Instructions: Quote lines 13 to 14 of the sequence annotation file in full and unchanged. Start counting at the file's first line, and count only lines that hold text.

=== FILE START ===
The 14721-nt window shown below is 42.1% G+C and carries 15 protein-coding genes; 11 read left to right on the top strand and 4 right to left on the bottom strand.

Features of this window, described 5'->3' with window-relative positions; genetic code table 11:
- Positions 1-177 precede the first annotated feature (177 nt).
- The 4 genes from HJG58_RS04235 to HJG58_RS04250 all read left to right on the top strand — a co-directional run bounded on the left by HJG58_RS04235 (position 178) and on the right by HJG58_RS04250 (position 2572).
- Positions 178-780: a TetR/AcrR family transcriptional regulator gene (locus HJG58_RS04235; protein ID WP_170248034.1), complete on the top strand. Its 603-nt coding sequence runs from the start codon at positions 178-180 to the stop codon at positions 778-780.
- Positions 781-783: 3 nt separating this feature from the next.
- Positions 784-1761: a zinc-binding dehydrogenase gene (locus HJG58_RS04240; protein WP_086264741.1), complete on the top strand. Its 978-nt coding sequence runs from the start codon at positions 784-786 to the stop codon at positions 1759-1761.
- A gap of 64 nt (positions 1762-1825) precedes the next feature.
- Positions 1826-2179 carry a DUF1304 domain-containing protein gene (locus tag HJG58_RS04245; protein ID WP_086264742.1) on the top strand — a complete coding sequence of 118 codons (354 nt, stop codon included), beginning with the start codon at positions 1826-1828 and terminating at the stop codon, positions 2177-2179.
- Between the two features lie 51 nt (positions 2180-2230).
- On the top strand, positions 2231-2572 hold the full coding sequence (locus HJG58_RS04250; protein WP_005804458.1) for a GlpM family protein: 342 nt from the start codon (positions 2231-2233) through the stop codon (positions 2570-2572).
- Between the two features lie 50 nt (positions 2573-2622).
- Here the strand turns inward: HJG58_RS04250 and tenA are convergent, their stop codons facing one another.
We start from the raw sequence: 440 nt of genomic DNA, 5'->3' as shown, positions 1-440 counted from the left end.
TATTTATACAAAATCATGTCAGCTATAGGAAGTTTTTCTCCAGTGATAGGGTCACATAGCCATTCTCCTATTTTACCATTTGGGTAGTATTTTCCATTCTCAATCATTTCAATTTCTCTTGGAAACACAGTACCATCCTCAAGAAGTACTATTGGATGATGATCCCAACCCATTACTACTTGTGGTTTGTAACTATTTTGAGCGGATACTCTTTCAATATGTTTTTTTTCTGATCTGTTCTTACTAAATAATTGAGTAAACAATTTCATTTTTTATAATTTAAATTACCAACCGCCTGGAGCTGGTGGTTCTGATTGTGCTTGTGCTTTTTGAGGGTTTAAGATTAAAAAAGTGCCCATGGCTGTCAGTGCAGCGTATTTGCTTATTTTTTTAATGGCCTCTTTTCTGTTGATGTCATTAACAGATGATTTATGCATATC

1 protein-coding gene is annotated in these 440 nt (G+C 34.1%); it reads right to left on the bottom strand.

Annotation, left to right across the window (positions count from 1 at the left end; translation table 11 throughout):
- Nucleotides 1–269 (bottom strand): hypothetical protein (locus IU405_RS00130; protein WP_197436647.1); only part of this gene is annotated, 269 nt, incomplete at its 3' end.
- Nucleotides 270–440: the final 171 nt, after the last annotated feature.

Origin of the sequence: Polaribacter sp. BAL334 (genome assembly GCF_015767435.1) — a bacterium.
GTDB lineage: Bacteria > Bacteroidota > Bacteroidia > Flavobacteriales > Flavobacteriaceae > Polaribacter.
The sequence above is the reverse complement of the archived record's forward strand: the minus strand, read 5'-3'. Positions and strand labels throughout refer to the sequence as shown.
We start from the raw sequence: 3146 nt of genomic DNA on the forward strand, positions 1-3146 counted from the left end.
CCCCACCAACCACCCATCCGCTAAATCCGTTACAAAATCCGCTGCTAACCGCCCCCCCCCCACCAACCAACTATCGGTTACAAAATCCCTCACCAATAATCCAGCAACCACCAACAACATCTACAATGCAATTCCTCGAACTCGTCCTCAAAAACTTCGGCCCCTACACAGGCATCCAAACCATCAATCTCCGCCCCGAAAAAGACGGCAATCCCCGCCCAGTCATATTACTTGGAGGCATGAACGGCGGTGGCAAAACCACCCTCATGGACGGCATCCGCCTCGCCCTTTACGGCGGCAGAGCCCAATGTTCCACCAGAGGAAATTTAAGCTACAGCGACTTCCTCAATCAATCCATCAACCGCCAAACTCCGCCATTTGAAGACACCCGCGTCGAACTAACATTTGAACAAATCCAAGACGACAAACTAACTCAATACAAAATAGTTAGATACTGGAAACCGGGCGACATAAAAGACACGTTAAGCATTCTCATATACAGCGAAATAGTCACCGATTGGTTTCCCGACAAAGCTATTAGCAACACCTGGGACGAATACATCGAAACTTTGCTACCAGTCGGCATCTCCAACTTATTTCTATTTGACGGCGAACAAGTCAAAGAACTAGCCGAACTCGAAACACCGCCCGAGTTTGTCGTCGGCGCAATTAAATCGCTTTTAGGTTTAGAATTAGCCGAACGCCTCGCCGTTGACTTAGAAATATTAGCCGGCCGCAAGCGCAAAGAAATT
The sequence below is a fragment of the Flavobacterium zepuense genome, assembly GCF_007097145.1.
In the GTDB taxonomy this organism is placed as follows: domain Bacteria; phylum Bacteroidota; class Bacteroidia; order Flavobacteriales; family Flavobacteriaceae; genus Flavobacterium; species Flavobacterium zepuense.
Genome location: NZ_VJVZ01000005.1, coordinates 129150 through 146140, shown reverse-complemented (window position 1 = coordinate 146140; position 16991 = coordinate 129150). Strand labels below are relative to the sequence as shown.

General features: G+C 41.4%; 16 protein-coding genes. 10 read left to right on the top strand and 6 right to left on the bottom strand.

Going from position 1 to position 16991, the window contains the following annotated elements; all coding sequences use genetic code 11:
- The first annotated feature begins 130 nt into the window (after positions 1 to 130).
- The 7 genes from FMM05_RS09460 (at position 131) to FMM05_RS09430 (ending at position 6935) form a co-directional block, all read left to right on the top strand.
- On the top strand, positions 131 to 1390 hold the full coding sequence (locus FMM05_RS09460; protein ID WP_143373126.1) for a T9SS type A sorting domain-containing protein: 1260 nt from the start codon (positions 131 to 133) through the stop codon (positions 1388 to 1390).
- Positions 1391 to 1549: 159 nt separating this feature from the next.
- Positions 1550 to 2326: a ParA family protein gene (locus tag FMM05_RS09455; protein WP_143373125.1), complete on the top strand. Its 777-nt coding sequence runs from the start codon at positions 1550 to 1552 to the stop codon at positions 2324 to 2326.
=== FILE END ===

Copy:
- Here the strand turns inward: HJG58_RS04250 and tenA are convergent, their stop codons facing one another.
We start from the raw sequence: 440 nt of genomic DNA, 5'->3' as shown, positions 1-440 counted from the left end.